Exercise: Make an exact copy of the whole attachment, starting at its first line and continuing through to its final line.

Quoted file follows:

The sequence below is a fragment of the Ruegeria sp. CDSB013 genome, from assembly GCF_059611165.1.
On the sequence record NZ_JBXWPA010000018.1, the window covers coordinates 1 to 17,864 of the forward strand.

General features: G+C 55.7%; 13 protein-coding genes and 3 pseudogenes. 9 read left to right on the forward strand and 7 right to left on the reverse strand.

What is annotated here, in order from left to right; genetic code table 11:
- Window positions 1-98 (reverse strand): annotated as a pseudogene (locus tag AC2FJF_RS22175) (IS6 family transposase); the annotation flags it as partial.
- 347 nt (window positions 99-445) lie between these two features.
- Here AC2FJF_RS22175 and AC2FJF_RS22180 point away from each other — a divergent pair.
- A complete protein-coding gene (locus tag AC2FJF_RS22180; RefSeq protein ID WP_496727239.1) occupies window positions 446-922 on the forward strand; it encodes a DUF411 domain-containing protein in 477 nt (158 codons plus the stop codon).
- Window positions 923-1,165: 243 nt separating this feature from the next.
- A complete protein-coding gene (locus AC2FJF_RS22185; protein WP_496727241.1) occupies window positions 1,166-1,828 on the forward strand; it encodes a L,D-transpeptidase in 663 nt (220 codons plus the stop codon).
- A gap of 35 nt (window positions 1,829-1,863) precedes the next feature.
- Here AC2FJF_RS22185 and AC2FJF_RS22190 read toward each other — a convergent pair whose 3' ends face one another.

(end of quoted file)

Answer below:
The sequence below is a fragment of the Ruegeria sp. CDSB013 genome, from assembly GCF_059611165.1.
On the sequence record NZ_JBXWPA010000018.1, the window covers coordinates 1 to 17,864 of the forward strand.

General features: G+C 55.7%; 13 protein-coding genes and 3 pseudogenes. 9 read left to right on the forward strand and 7 right to left on the reverse strand.

What is annotated here, in order from left to right; genetic code table 11:
- Window positions 1-98 (reverse strand): annotated as a pseudogene (locus tag AC2FJF_RS22175) (IS6 family transposase); the annotation flags it as partial.
- 347 nt (window positions 99-445) lie between these two features.
- Here AC2FJF_RS22175 and AC2FJF_RS22180 point away from each other — a divergent pair.
- A complete protein-coding gene (locus tag AC2FJF_RS22180; RefSeq protein ID WP_496727239.1) occupies window positions 446-922 on the forward strand; it encodes a DUF411 domain-containing protein in 477 nt (158 codons plus the stop codon).
- Window positions 923-1,165: 243 nt separating this feature from the next.
- A complete protein-coding gene (locus AC2FJF_RS22185; protein WP_496727241.1) occupies window positions 1,166-1,828 on the forward strand; it encodes a L,D-transpeptidase in 663 nt (220 codons plus the stop codon).
- A gap of 35 nt (window positions 1,829-1,863) precedes the next feature.
- Here AC2FJF_RS22185 and AC2FJF_RS22190 read toward each other — a convergent pair whose 3' ends face one another.